Earlier in the month, we laid out three possible scenarios of how the coronavirus pandemic may impact the global economy:
In the UK, the virus is contained over the coming weeks and lockdown measures are eased. Some countries are already easing various aspects, but this is contingent on the virus remaining stable and social distancing restrictions will remain in place for months to come. Markets should act positively in this scenario.
A failure of public health interventions would lead to a prolonged series of lockdowns. This would continue until we have a vaccine or establish herd immunity. The economic cost would be far greater and would put impossible pressure on many companies where closure would remain as the only option.
Comparisons to the 1918 Spanish flu and the Great Depression are unfair for several reasons. We have more advanced scientific capabilities; much improved social security and the speed and scale of the current fiscal and monetary response is herculean.
Governments understandably err on the cautious side due to concerns about the risk of a second wave of infections.
It is this scenario where we think the balance of probabilities has shifted.
How it is playing out
While some governments are easing restrictions, this is conditional on the virus remaining under control and they are doing so very gradually. Others are extending lockdown periods. This means lower chances of a quick recovery and a bigger hit to growth.
There are possibly also early signs of a second wave. Henan province in China has gone back into lockdown and there are growing number of cases in other Asian and emerging market countries. In many of these countries, the public health systems and fiscal positions are weak, casting doubt on their ability to contain the spread. This means higher chances of ongoing restrictions (especially travel) and greater risk of repeated lockdowns.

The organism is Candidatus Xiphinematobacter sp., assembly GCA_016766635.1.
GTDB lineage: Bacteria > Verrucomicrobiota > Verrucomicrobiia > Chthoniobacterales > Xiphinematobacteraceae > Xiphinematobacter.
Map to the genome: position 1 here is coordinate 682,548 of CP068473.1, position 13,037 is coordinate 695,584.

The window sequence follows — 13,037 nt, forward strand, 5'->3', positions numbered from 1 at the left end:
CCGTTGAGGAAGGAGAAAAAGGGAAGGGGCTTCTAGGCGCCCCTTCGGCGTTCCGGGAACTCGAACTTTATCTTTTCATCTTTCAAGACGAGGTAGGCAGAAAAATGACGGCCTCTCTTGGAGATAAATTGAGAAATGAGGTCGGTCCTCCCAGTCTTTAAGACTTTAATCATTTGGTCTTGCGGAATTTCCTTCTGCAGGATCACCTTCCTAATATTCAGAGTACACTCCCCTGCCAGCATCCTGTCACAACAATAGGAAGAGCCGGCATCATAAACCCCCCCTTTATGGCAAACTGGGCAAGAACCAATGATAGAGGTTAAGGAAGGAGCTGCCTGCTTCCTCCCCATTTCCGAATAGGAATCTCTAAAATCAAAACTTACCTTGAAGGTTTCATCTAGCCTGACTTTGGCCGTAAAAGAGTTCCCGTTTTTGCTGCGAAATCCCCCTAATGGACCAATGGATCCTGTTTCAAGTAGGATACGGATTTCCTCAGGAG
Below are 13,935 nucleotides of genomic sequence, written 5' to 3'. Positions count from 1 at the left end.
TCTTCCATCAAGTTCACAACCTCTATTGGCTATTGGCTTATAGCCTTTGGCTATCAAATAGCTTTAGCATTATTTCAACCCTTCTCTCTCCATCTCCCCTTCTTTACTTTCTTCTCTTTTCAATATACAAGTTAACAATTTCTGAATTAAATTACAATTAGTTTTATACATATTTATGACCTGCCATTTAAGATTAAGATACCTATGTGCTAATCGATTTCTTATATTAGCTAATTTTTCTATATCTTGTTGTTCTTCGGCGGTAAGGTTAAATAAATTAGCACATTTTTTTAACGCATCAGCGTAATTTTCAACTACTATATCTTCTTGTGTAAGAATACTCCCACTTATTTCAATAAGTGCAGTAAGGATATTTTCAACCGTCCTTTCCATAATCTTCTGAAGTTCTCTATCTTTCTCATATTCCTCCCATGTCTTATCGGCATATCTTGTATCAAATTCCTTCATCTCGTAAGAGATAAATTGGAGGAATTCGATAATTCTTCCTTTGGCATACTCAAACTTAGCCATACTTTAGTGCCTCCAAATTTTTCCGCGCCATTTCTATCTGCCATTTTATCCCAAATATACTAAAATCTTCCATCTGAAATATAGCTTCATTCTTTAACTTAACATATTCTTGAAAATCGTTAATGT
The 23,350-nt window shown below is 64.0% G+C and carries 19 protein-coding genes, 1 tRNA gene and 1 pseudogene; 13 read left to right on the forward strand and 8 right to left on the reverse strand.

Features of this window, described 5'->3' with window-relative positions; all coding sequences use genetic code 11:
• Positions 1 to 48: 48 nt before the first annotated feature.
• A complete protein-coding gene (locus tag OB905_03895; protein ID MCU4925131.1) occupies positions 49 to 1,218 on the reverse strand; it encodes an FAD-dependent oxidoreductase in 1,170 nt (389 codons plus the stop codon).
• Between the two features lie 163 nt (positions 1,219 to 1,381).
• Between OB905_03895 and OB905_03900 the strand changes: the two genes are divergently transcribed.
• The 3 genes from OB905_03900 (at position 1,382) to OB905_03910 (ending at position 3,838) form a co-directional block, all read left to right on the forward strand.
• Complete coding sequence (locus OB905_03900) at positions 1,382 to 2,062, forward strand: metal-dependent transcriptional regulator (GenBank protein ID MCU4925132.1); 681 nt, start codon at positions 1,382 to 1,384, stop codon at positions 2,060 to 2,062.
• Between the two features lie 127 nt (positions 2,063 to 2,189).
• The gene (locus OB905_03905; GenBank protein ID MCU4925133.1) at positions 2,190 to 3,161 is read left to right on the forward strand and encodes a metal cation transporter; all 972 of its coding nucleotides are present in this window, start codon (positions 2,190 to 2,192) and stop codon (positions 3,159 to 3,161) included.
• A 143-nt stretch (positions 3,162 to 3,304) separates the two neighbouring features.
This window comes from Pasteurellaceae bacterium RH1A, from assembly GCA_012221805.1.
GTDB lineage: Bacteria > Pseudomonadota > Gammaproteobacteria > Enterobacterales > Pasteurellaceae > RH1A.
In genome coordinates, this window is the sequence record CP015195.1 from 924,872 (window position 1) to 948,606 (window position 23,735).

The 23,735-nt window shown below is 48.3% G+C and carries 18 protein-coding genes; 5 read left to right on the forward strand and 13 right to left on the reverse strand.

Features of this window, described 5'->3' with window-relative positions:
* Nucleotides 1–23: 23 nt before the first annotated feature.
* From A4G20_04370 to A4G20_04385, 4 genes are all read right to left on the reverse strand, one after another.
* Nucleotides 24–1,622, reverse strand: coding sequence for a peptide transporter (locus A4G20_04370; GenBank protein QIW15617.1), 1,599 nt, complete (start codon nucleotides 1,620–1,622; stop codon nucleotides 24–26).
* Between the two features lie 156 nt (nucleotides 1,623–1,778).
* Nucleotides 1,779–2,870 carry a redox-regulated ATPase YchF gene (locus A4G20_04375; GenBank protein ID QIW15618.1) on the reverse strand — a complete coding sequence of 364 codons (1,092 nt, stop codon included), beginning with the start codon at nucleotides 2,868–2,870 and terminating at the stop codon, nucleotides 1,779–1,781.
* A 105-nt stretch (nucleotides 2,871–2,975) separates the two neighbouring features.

Companies are now reporting earnings for Q1 2020. They usually forecast the year ahead but, in many cases, they are removing guidance altogether. They simply have no idea.
Growing uncertainty – reducing risk
This all means that uncertainty is growing, creating downside risks for growth assets (equities). Markets have rallied 15 – 20% from the lows a month ago. We firmly believe this is a good opportunity to sell some growth assets and increase our defensive positioning, including cash in some cases across all portfolio strategies. These are summarised in the tables below:
Overall, we’ve made three significant moves:
- Our allocation to equities has been reduced, with most of it being reallocated to defensive assets including bonds and cash.
- Regionally, we have reduced our UK equity allocation, reflecting our long-term thinking.
- We have increased the average company size, while tilting industry exposures towards defensive sectors from cyclical sectors.
By making these changes, we are looking to preserve the values of your portfolios. Right now, we’d rather you missed out on some gains, if that’s the cost of being better protected.
We are continuing to monitor economic and healthcare data to help guide us. If you have any questions, please contact your usual EQ contact or email email@example.com.